Wildlife Holidays in Burma
Once a British colony, Burma became an independent republic in 1948. Having been under military control since a coup d’état in 1962, Burma is again starting to open up to the outside world, and the military is beginning to relinquish some of its control over government. The country now welcomes responsible tourists who are interested in integrating with Burmese people and supporting local economies.
Burma is the second largest country in South-east Asia, with a population of over 60 million. The country has many natural resources, including precious stones, the most famous of which are rubies. Burmese is the official language, and Buddhism the main religion. Burma’s longest river is the Irrawaddy and the majority of its population lives in the Irrawaddy Valley.
Our Specialist Recommends
"Not only does Burma have some of the most beautiful scenery in Asia, its culture and wildlife are both wrapped in mystique from having been so long closed to the outside world. A chance to visit world-famous sites such as Mandalay, the temple complex at Bagan, meet indigenous hill tribes, and to cruise along the Irrawaddy River seeking out and enjoying the country’s special wildlife as we travel - it’s the stuff of a classic adventure story!"
What’s special about the wildlife?
Almost half the country is covered in dense tropical forest, and the country’s slow economic growth has contributed to the preservation of many of its ecosystems. In lower Burma, forests comprise a diverse variety of plant-life including valuable teak. In the northern highlands rhododendrons, pine and oak are all common.
Burma is home to over 800 bird species including parrots, pheasants, herons and peafowl. Gibbons, monkeys, flying foxes, tapirs, deer, antelope are among the country’s mammals, as well as sparsely distributed top predators such as Tigers and Leopards. Reptile and freshwater fish species are also numerous. Perhaps the greatest joy for the naturalist of a visit to Burma, though, is the fact that its wildlife is so little-known.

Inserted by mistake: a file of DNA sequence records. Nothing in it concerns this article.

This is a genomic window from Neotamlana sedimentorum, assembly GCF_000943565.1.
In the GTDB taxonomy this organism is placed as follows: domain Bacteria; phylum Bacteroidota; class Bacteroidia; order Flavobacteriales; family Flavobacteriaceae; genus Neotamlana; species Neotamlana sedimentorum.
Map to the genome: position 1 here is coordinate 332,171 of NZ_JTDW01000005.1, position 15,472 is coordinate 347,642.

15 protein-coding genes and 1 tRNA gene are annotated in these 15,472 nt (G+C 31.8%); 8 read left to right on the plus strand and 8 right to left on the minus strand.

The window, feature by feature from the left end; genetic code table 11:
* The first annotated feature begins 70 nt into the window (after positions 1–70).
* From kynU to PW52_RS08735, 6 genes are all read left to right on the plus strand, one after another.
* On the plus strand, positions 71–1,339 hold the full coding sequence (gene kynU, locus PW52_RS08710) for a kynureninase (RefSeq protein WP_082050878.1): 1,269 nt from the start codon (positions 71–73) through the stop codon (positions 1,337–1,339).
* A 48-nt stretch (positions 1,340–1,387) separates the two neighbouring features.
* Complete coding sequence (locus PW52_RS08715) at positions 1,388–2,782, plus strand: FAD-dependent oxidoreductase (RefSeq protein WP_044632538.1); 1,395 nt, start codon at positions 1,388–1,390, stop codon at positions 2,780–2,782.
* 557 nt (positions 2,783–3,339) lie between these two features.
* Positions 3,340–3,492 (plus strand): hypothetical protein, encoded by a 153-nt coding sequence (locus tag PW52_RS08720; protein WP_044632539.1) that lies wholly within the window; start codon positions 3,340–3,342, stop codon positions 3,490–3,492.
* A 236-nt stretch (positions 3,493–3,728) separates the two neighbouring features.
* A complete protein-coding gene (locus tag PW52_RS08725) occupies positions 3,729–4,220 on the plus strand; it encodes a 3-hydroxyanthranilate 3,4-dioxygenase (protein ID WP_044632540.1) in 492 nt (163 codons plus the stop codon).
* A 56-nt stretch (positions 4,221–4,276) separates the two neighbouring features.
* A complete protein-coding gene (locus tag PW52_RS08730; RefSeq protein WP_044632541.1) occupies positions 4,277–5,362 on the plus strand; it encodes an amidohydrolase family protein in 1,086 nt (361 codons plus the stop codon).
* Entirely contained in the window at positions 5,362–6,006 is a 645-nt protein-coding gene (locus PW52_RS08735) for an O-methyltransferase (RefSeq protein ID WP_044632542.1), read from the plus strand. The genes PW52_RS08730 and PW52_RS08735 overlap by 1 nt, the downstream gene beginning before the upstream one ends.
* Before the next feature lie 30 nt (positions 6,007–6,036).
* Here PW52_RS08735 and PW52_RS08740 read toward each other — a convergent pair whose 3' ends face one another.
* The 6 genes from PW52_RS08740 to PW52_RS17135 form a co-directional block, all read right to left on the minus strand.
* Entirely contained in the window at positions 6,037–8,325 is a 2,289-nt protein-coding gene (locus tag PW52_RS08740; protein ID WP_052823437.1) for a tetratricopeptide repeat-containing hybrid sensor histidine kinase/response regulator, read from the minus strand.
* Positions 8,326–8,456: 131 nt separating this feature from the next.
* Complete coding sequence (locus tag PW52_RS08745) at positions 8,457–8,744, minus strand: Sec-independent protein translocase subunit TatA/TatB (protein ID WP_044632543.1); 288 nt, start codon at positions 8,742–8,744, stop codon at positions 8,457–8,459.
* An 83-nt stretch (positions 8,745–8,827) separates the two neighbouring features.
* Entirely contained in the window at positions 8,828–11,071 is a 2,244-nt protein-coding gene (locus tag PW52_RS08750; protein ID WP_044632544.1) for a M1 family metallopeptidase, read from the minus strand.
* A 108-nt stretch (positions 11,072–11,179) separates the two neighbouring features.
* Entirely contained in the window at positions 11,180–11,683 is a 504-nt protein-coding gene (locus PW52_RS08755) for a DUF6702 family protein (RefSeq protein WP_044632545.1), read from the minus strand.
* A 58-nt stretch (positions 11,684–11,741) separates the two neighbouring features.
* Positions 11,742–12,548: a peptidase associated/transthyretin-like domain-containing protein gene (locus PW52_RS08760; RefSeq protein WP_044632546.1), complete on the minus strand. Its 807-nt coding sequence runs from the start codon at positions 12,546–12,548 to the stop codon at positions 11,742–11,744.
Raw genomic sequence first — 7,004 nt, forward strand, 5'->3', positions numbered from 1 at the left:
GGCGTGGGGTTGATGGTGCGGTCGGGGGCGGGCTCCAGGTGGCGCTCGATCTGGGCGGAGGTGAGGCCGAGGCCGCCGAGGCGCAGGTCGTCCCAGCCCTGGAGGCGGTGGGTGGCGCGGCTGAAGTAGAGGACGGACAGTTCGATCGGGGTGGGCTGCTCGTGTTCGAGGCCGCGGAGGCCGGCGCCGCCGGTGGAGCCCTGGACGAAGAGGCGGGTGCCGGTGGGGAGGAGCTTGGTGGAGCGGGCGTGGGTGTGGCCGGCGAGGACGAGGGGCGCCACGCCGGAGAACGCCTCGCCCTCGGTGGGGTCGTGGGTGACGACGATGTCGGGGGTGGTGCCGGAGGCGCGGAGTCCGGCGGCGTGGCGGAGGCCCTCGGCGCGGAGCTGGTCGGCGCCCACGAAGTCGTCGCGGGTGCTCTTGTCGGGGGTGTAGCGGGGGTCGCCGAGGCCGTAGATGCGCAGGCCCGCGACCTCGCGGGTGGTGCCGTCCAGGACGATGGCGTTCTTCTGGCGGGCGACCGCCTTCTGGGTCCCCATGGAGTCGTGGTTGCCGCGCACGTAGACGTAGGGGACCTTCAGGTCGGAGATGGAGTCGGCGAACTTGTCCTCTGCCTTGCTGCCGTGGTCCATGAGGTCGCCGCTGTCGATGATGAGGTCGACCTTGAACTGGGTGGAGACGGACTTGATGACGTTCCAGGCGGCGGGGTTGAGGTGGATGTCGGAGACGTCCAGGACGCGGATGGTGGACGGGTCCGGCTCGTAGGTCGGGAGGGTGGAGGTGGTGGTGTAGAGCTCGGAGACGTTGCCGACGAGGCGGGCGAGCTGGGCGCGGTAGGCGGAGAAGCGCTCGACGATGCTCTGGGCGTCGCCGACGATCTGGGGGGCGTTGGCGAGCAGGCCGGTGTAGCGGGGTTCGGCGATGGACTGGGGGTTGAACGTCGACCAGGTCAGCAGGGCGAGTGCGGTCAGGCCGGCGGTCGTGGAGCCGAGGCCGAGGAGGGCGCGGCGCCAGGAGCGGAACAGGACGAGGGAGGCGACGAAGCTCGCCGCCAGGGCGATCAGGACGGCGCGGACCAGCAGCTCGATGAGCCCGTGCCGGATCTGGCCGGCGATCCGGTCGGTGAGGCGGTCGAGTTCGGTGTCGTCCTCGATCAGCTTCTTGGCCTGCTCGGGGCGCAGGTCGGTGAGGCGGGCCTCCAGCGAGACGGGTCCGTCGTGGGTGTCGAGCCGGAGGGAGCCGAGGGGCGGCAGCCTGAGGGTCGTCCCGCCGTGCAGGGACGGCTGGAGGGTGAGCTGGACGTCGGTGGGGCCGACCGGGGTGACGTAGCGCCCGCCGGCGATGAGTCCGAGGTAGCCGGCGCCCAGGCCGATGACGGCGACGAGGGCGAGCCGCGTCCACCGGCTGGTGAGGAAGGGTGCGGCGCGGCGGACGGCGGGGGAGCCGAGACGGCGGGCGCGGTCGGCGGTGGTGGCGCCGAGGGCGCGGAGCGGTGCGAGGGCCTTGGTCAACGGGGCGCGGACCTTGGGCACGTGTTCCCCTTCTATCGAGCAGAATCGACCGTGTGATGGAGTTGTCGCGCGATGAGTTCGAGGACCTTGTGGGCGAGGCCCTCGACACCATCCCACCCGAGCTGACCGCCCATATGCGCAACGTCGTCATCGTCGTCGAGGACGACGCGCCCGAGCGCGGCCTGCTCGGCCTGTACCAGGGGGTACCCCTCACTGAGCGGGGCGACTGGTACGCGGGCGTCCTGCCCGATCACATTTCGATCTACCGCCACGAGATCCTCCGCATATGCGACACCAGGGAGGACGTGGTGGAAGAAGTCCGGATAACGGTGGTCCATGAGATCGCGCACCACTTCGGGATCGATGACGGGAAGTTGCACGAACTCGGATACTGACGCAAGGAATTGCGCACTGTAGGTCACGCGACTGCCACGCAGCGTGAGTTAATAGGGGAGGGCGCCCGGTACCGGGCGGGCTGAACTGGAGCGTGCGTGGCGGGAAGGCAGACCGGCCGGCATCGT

When should I visit?
Much of the country lies between the Tropic of Capricorn and the Equator. October to March is the best season to visit as the weather is cooler and drier than at other times of the year. This period also provides the best chance of seeing both resident and migrant species.
Naturetrek holidays to Burma
We offer two tours to Burma: a 14-day Burma Highlights - A Wildlife & Cultural Tour which includes a cruise along the Irrawaddy River and visits to key archaeological sites, and Burma’s Birds – a 13-day tour in search of endemics and other birdlife.
What wildlife might I see?
Asian wetland birds including Pheasant-tailed Jacana, plus lapwings, pratincoles, egrets, herons, whistling-ducks and kingfishers; dry-country specialists such as Red Collared Dove, Barred Buttonquail, Burmese Shrike and Pied Bushchat; White-throated Babbler and the exquisite Jerdon’s Minivet at Bagan; hill bird species such as Black-headed Greenfinch and Burmese Yuhina; Hooded Treepie; endemics such as Burmese Bushlark.
In Mt Victoria (offered as a post-tour extension to our Wildlife & Culture tour): bamboo specialists such as Buff-breasted Parrotbill and the splendid Slender-billed Scimitar-babbler; the endemic White-browed Nuthatch and Burmese Tit; a host of babblers, woodpeckers, minivets, barbets and sunbirds among many other species.